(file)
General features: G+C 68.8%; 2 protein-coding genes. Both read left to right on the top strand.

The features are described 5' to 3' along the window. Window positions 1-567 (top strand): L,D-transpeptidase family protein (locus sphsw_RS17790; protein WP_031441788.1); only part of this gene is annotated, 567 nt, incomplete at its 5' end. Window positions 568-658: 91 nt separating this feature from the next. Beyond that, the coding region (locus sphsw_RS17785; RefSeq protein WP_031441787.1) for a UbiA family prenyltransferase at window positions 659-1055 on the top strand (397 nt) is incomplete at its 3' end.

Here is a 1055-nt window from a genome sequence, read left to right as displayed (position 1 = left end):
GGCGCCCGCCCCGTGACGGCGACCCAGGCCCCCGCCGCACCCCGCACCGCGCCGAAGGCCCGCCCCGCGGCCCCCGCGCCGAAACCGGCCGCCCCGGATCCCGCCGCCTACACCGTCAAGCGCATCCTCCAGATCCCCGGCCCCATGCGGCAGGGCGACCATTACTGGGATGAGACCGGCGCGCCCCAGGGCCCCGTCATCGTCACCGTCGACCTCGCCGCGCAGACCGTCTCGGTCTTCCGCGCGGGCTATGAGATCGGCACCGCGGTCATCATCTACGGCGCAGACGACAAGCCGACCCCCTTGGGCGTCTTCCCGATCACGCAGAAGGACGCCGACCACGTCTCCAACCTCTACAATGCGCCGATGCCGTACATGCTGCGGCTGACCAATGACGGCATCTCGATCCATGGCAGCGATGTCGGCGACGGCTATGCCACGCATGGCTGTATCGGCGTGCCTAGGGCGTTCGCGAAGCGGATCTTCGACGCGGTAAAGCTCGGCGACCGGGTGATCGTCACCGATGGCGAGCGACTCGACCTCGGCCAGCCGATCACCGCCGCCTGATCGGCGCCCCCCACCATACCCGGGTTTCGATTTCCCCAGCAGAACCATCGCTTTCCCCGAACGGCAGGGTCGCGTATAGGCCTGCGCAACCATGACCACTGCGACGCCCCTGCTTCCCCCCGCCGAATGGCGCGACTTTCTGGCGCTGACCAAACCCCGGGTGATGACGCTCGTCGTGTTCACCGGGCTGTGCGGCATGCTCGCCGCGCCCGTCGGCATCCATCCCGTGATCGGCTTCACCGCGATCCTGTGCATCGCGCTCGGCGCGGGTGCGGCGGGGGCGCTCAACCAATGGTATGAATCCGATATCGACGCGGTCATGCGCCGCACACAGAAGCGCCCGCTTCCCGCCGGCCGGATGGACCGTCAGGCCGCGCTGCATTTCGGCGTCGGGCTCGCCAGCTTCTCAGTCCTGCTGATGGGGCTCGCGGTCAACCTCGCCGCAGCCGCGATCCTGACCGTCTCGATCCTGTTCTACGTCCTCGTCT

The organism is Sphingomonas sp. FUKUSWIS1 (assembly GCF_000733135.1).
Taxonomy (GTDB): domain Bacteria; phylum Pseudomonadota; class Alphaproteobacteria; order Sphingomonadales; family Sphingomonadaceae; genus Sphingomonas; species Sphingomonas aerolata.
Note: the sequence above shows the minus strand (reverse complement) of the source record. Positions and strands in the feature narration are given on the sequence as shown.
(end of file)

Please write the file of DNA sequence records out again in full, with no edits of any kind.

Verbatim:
General features: G+C 68.8%; 2 protein-coding genes. Both read left to right on the top strand.

The features are described 5' to 3' along the window. Window positions 1-567 (top strand): L,D-transpeptidase family protein (locus sphsw_RS17790; protein WP_031441788.1); only part of this gene is annotated, 567 nt, incomplete at its 5' end. Window positions 568-658: 91 nt separating this feature from the next. Beyond that, the coding region (locus sphsw_RS17785; RefSeq protein WP_031441787.1) for a UbiA family prenyltransferase at window positions 659-1055 on the top strand (397 nt) is incomplete at its 3' end.

Here is a 1055-nt window from a genome sequence, read left to right as displayed (position 1 = left end):
GGCGCCCGCCCCGTGACGGCGACCCAGGCCCCCGCCGCACCCCGCACCGCGCCGAAGGCCCGCCCCGCGGCCCCCGCGCCGAAACCGGCCGCCCCGGATCCCGCCGCCTACACCGTCAAGCGCATCCTCCAGATCCCCGGCCCCATGCGGCAGGGCGACCATTACTGGGATGAGACCGGCGCGCCCCAGGGCCCCGTCATCGTCACCGTCGACCTCGCCGCGCAGACCGTCTCGGTCTTCCGCGCGGGCTATGAGATCGGCACCGCGGTCATCATCTACGGCGCAGACGACAAGCCGACCCCCTTGGGCGTCTTCCCGATCACGCAGAAGGACGCCGACCACGTCTCCAACCTCTACAATGCGCCGATGCCGTACATGCTGCGGCTGACCAATGACGGCATCTCGATCCATGGCAGCGATGTCGGCGACGGCTATGCCACGCATGGCTGTATCGGCGTGCCTAGGGCGTTCGCGAAGCGGATCTTCGACGCGGTAAAGCTCGGCGACCGGGTGATCGTCACCGATGGCGAGCGACTCGACCTCGGCCAGCCGATCACCGCCGCCTGATCGGCGCCCCCCACCATACCCGGGTTTCGATTTCCCCAGCAGAACCATCGCTTTCCCCGAACGGCAGGGTCGCGTATAGGCCTGCGCAACCATGACCACTGCGACGCCCCTGCTTCCCCCCGCCGAATGGCGCGACTTTCTGGCGCTGACCAAACCCCGGGTGATGACGCTCGTCGTGTTCACCGGGCTGTGCGGCATGCTCGCCGCGCCCGTCGGCATCCATCCCGTGATCGGCTTCACCGCGATCCTGTGCATCGCGCTCGGCGCGGGTGCGGCGGGGGCGCTCAACCAATGGTATGAATCCGATATCGACGCGGTCATGCGCCGCACACAGAAGCGCCCGCTTCCCGCCGGCCGGATGGACCGTCAGGCCGCGCTGCATTTCGGCGTCGGGCTCGCCAGCTTCTCAGTCCTGCTGATGGGGCTCGCGGTCAACCTCGCCGCAGCCGCGATCCTGACCGTCTCGATCCTGTTCTACGTCCTCGTCT

The organism is Sphingomonas sp. FUKUSWIS1 (assembly GCF_000733135.1).
Taxonomy (GTDB): domain Bacteria; phylum Pseudomonadota; class Alphaproteobacteria; order Sphingomonadales; family Sphingomonadaceae; genus Sphingomonas; species Sphingomonas aerolata.
Note: the sequence above shows the minus strand (reverse complement) of the source record. Positions and strands in the feature narration are given on the sequence as shown.